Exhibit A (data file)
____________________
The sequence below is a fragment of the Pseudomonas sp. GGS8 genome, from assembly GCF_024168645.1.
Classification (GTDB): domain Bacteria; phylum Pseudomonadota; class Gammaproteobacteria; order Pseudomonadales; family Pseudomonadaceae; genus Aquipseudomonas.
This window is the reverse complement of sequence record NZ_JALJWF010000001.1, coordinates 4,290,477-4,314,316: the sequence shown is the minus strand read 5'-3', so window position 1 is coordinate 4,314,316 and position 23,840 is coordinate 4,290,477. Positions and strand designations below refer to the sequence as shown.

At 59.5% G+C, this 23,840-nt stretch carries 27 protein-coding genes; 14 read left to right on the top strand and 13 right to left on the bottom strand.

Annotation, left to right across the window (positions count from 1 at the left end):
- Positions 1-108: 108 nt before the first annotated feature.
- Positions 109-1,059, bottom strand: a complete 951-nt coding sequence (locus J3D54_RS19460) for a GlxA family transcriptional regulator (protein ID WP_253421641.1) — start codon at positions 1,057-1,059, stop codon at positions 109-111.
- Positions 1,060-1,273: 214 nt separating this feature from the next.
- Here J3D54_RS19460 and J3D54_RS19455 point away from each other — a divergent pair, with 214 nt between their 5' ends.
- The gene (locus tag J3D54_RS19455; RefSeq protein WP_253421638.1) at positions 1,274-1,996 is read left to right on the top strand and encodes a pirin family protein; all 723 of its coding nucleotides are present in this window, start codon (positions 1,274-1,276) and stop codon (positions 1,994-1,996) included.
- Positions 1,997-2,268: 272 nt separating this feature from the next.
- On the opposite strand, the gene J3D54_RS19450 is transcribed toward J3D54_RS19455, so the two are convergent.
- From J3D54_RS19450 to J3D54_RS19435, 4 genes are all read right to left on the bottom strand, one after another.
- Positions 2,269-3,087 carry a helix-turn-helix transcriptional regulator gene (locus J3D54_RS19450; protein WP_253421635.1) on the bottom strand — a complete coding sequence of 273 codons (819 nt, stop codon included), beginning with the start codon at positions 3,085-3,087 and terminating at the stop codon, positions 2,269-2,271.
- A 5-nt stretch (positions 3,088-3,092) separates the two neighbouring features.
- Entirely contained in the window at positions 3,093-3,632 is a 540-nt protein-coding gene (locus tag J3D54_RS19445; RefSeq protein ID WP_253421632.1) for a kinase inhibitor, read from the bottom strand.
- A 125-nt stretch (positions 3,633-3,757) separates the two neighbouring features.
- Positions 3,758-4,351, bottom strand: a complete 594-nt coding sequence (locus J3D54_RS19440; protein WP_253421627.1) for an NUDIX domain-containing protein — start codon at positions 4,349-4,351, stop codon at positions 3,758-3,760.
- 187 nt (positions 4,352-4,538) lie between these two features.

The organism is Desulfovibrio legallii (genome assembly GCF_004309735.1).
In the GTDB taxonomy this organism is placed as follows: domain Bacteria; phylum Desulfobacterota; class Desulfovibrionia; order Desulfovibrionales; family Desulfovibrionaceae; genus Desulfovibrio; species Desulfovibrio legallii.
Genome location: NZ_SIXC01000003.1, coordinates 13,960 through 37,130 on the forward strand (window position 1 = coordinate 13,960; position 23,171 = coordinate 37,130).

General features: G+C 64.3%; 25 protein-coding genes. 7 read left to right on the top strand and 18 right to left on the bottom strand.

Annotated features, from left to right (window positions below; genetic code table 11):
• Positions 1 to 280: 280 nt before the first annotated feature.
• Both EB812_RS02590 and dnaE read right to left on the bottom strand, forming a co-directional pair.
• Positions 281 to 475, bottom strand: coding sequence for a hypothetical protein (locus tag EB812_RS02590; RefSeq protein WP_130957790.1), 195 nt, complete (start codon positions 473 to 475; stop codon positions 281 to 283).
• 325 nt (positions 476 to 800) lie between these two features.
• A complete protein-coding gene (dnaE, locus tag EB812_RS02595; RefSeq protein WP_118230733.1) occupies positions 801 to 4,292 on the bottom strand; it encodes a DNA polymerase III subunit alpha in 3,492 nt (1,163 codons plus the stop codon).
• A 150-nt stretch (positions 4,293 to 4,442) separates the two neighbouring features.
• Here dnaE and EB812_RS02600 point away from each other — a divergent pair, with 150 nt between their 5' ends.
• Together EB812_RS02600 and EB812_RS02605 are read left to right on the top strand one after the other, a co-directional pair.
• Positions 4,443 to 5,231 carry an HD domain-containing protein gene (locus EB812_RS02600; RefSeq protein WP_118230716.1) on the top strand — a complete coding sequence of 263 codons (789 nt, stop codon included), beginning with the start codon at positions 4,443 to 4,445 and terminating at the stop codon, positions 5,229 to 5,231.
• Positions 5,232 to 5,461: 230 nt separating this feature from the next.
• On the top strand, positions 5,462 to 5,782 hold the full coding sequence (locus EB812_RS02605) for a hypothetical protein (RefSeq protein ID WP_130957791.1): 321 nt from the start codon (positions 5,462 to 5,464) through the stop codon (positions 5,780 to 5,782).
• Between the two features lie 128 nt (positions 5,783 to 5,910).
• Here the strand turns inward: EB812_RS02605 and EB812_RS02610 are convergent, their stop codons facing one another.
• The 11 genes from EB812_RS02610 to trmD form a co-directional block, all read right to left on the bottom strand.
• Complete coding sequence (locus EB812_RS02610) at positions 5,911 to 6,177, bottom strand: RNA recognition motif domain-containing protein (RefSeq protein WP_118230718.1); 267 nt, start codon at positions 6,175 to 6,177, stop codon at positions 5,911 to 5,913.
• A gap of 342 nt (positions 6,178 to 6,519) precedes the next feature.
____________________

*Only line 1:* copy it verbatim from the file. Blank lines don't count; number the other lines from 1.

The sequence below is a fragment of the Pseudomonas sp. GGS8 genome, from assembly GCF_024168645.1.